Nuclear Poison Gas Cloud
- Alternate Title:
- Nuclear Poison Gas Cloud
- Nuclear Poison Gas Cloud
- Persuasive Maps: PJ Mode Collection
- Bunge, William
- Other Creators:
- Posted Date:
- ID Number:
- File Name:
- 1960 - Present
Politics & Government
- page 20 x 14 (centimeters, height x width)
- This map by William Bunge, a radical geographer and peace activist, uses a red overlay to portray a "Nuclear poison gas cloud" over Europe, resulting from the meltdown of "West German 'peaceful' nuclear reactors" caused by a nuclear attack. "Nuclear war inevitably makes peaceful atomic power into a war weapon."
William Bunge is a colorful and fascinating figure in the history of post-World War II cartography: “spatial scientist,” “cult hero,” “disciplinary bad boy” and “radical geographic crusader.” Barney 2015, 192; see generally ibid. 192-214. As a young academic at Wayne State University in the early 1960s, Bunge moved to Fitzgerald, a one-square mile ghetto neighborhood of Detroit. The social turmoil of the time, particularly the 1967 Detroit riots, led him to undertake an extensive "democratic as opposed to an elitist expedition" of the neighborhood. Barnes 2011, 713. His work, eventually published as Fitzgerald: Geography of a Revolution (1971), is described - even by one of its enthusiastic supporters - as "a tortured book, controversial, angry, partial, withering, and hyperbolic. . . . at the polar end of traditional academic scholarship." Ibid. 712. See, e.g., ID #2156.01, “Direction of Money Transfers in Metropolitan Detroit.”
Bunge was denied tenure by Wayne State as a result of obscenity charges. In 1968 the House Un-American Activities Committee blacklisted him, along with other "radicals," from speaking on American campuses. (His name was listed between H. Rap Brown and Stokely Carmichael.) At that point, he moved to Canada and became a "nomad cartographer," seeking visiting lectureships, working with underground publishers - and driving a cab in Toronto. Barney 195; Barnes 714. In 1982, he produced the first version of his "Nuclear War Atlas," in the form of a large poster, folded down to a pamphlet-sized 5 x 8 inches and distributed at peace rallies and demonstrations. Barnes 200. Bunge greatly expanded the number of maps (from 28 to 57) and the supporting text for the eventual publication of the Atlas in book form in 1988. See ID ##2188.01-.09. Bunge wrote in the Preface to the book (at ix), "Hopefully, at last my fellow revolutionaries will show some keen interest in conducting revolution without annihilation." Three of the maps in the collection from the Nuclear War Atlas are based on Bunge's earlier Detroit research: ID #2188.06, Children's Automobile "Accidents" in Detroit; ID #2188.08, Detroit's Infant Mortality Compared with Foreign Countries, and ID #2188.09, Region of Rat-Bitten Babies.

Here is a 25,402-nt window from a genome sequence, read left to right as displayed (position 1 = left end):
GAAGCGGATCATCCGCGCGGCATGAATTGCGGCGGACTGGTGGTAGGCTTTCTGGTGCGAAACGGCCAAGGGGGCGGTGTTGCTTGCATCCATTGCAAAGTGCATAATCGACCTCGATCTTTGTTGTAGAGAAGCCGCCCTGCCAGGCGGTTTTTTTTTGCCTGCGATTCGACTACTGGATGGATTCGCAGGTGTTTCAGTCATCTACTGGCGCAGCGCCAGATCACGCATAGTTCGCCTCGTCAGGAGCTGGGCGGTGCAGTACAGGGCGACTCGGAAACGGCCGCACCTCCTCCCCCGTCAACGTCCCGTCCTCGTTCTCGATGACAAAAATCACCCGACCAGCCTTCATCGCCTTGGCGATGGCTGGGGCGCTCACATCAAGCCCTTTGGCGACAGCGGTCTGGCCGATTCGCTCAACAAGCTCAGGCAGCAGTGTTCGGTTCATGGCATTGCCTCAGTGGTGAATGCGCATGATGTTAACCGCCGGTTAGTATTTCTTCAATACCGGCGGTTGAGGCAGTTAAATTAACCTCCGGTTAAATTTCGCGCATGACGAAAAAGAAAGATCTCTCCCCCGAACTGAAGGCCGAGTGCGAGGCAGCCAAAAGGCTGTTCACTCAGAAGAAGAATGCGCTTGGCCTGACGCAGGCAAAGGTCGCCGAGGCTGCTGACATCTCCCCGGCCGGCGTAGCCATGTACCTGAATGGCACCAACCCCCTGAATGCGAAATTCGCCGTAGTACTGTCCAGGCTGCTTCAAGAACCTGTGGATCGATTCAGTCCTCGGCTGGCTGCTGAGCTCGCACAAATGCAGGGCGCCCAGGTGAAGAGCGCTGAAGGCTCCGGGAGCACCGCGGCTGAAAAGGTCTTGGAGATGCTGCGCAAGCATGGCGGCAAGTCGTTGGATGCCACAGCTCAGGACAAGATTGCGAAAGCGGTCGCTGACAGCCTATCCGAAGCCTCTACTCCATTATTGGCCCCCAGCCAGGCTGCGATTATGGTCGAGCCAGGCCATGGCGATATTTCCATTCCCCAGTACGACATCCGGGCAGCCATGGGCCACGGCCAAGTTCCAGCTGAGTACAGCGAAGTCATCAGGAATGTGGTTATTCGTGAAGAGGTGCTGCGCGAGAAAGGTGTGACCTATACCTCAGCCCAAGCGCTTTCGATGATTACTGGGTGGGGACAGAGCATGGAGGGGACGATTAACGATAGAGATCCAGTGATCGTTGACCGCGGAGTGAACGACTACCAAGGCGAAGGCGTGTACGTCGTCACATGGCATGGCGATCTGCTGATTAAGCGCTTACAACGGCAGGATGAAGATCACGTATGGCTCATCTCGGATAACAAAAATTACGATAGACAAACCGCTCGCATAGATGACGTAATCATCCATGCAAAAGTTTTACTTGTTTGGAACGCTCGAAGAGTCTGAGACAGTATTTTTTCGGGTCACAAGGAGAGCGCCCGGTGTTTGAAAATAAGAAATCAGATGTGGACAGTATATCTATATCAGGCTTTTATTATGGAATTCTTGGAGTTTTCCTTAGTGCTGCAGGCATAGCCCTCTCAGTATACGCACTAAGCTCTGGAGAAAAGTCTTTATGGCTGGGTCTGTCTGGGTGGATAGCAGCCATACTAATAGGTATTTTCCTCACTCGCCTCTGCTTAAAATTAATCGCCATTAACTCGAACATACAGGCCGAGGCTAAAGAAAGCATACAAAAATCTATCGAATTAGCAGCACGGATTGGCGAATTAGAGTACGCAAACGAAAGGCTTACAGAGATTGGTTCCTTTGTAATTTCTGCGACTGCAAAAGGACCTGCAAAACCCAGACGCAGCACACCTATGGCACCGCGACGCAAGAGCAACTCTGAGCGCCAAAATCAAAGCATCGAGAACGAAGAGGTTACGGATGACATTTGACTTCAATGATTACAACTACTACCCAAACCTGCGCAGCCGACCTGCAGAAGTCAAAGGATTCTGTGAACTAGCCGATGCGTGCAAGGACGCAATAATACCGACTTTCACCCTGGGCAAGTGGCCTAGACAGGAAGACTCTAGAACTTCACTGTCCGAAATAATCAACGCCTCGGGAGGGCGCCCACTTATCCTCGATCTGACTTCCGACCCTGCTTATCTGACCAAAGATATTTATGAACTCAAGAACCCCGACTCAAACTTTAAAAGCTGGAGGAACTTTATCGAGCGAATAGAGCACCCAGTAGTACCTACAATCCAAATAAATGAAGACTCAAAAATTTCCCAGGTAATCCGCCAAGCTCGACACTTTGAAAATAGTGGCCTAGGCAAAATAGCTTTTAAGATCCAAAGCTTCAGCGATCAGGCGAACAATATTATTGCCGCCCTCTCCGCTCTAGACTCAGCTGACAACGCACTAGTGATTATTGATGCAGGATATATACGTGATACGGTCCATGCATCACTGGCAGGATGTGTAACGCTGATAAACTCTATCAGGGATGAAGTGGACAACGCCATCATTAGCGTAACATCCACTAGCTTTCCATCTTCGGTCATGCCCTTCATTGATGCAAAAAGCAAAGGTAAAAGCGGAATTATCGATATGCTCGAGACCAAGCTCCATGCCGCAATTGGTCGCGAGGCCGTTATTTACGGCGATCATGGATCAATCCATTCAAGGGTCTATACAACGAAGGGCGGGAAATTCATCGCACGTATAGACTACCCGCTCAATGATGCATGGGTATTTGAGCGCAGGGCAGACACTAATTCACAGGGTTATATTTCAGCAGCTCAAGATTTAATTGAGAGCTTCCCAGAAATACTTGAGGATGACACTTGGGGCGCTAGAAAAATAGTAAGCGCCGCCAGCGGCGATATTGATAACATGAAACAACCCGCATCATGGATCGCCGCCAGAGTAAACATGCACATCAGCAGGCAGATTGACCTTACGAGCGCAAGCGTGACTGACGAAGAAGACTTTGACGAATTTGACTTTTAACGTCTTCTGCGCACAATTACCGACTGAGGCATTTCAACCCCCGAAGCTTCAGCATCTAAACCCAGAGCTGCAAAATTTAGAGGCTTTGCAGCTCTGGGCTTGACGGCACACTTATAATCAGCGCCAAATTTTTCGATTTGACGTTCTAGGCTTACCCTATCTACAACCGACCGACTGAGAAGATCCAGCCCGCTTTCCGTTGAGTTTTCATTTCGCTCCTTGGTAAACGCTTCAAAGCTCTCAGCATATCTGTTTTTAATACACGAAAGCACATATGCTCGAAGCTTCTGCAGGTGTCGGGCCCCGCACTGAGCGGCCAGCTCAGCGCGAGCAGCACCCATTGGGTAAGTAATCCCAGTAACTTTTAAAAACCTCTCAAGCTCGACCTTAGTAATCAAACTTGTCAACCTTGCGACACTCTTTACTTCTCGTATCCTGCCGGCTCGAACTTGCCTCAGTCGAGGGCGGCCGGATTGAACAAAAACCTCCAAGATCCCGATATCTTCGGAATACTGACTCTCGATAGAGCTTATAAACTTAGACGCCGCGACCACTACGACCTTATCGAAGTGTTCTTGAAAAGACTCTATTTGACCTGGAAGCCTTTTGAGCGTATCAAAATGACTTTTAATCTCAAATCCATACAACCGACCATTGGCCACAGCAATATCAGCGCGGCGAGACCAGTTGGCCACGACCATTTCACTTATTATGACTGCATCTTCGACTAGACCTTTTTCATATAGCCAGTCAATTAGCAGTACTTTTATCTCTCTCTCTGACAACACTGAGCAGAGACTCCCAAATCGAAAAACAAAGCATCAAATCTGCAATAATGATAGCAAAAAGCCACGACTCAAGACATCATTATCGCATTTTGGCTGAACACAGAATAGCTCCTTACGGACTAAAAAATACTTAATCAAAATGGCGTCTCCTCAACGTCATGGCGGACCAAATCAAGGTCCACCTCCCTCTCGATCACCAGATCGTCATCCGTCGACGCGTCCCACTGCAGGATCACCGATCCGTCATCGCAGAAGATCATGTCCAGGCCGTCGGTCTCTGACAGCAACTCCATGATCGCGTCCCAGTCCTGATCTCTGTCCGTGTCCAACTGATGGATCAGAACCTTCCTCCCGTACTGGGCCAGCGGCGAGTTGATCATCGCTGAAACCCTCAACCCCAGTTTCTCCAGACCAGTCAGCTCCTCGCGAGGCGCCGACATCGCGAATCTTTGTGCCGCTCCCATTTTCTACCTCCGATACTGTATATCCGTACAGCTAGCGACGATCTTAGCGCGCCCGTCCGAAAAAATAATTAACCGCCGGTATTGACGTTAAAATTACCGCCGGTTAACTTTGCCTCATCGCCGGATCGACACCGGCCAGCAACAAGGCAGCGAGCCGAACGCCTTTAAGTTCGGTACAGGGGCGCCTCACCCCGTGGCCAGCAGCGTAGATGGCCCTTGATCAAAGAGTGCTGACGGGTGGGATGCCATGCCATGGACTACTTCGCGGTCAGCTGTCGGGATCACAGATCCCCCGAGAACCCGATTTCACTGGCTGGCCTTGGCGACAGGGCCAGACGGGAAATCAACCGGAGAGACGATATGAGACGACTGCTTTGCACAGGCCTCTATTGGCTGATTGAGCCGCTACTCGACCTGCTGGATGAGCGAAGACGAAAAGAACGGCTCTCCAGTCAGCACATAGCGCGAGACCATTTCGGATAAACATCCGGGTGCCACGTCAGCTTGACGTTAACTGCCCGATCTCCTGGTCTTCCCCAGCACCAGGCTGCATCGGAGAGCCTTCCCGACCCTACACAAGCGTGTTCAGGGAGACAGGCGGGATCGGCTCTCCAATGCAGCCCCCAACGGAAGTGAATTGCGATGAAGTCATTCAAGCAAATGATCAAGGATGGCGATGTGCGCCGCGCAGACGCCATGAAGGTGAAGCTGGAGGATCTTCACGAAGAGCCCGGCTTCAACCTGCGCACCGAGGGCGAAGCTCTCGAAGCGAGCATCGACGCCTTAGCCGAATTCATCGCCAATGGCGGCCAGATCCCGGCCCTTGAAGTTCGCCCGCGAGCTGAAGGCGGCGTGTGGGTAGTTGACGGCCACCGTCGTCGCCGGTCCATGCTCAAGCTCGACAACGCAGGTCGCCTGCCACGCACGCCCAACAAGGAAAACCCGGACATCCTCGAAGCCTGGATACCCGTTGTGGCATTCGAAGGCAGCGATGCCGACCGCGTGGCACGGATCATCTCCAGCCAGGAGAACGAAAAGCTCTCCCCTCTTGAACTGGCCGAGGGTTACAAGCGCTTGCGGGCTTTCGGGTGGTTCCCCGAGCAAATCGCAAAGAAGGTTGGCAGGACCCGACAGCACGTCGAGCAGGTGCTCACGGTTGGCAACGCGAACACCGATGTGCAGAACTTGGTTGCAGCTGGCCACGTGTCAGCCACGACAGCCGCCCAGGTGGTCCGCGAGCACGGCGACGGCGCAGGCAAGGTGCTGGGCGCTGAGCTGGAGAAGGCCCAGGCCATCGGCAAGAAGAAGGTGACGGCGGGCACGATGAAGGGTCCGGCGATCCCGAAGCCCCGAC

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- Bunge, William. 1988. Nuclear War Atlas. Oxford: Basil Blackwell.
- Private Collection of PJ Mode
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